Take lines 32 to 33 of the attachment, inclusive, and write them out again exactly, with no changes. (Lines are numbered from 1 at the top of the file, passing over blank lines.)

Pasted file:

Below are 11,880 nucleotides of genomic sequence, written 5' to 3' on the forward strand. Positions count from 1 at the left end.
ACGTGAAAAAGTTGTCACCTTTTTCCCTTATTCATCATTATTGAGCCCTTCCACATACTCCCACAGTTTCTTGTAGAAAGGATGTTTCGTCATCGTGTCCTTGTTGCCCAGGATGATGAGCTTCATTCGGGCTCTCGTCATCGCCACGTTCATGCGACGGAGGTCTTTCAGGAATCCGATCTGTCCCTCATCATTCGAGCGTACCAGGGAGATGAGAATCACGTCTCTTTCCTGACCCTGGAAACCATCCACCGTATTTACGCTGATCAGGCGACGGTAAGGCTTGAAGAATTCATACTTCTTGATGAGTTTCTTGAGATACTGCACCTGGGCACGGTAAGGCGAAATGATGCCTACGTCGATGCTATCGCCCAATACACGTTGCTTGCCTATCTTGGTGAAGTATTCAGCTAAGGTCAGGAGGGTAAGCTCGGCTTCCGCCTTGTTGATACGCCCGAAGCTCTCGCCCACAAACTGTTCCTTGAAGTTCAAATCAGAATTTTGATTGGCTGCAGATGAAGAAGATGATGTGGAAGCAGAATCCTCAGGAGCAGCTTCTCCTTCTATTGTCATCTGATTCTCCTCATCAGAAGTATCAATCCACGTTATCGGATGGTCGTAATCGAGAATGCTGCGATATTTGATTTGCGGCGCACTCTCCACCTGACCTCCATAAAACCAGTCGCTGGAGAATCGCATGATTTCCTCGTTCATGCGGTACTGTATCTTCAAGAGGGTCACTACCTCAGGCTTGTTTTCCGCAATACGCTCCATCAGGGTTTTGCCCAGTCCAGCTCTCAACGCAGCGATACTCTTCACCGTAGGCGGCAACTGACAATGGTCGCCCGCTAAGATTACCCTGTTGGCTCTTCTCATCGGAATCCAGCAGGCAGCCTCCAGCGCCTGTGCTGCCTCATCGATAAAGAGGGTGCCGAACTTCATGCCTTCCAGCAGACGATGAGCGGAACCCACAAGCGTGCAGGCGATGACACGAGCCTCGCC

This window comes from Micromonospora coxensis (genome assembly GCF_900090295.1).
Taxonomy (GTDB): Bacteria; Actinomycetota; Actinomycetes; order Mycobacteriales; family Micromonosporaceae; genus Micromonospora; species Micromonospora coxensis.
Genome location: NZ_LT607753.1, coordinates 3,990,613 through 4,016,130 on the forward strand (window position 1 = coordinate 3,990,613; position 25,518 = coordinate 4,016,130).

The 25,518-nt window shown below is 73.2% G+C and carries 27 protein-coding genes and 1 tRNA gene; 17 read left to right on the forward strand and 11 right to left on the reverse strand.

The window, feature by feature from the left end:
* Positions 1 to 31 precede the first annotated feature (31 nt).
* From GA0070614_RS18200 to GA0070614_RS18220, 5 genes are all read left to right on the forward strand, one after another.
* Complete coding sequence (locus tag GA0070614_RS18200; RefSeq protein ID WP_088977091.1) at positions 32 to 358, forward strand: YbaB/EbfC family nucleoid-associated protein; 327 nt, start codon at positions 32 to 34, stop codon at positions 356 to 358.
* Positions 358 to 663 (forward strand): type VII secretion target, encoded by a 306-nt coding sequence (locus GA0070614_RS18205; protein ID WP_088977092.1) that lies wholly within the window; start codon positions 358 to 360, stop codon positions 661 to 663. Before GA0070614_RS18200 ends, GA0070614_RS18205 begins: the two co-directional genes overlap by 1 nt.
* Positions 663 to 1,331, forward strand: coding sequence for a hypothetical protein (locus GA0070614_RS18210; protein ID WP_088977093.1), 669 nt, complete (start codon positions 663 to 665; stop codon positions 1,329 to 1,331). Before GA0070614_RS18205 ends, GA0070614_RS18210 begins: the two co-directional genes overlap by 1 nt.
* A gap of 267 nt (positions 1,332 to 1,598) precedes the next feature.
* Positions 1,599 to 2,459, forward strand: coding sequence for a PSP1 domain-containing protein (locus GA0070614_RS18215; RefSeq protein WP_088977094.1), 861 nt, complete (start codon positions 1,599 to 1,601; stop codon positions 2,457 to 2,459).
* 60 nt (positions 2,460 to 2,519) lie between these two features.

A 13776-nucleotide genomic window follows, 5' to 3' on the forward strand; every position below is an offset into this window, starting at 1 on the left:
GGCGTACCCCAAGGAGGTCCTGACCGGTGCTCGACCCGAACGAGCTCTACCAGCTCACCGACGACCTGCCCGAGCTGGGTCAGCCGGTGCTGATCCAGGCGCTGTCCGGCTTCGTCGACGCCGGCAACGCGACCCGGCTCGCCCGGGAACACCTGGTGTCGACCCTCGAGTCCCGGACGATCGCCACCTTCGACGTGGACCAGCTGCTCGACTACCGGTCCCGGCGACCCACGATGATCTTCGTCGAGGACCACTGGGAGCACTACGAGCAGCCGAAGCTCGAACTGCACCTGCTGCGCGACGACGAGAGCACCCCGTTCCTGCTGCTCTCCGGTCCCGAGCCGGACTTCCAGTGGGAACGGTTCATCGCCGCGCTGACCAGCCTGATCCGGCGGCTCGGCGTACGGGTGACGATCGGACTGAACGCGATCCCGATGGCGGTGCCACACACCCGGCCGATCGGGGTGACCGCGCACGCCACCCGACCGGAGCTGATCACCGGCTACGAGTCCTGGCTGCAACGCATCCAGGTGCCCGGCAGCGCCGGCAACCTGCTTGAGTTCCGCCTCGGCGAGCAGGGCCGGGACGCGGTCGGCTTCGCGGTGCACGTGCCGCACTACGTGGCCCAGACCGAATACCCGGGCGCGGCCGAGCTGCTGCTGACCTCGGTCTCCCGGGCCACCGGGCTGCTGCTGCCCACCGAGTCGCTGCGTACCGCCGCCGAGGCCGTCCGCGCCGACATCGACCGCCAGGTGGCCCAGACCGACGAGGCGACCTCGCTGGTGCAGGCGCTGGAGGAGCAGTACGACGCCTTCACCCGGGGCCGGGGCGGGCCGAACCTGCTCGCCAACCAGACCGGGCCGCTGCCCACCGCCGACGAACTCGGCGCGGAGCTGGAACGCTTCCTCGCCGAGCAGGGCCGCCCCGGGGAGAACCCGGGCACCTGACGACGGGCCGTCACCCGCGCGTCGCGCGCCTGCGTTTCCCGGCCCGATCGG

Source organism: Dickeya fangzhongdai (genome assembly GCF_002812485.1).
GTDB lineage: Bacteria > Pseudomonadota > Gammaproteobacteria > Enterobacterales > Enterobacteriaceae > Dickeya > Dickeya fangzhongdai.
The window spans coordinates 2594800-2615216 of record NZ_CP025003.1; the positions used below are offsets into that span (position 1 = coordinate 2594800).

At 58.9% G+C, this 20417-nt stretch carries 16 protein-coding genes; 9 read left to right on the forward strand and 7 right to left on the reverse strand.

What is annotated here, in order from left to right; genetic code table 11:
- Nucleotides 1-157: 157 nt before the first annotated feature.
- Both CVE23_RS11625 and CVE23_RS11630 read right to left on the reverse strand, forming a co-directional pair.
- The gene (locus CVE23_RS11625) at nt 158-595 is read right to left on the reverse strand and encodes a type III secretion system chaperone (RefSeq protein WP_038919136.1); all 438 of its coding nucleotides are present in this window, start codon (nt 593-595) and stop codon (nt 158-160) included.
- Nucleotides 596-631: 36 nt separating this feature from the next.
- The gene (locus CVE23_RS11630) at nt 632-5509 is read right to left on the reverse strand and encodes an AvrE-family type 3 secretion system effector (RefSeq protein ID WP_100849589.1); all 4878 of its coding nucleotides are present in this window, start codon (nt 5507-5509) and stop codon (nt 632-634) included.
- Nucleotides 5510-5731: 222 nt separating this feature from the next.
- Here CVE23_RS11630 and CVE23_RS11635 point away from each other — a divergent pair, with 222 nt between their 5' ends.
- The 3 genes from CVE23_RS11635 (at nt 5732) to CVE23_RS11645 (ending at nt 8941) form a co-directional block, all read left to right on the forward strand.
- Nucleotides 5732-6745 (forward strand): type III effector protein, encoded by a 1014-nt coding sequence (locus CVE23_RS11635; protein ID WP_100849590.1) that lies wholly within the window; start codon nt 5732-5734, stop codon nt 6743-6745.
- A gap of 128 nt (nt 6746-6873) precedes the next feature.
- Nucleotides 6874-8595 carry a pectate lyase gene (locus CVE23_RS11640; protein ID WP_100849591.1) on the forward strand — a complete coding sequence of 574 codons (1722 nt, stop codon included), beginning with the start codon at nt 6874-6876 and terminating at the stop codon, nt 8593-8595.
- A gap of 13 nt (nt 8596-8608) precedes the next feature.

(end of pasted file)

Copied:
- A gap of 128 nt (nt 6746-6873) precedes the next feature.
- Nucleotides 6874-8595 carry a pectate lyase gene (locus CVE23_RS11640; protein ID WP_100849591.1) on the forward strand — a complete coding sequence of 574 codons (1722 nt, stop codon included), beginning with the start codon at nt 6874-6876 and terminating at the stop codon, nt 8593-8595.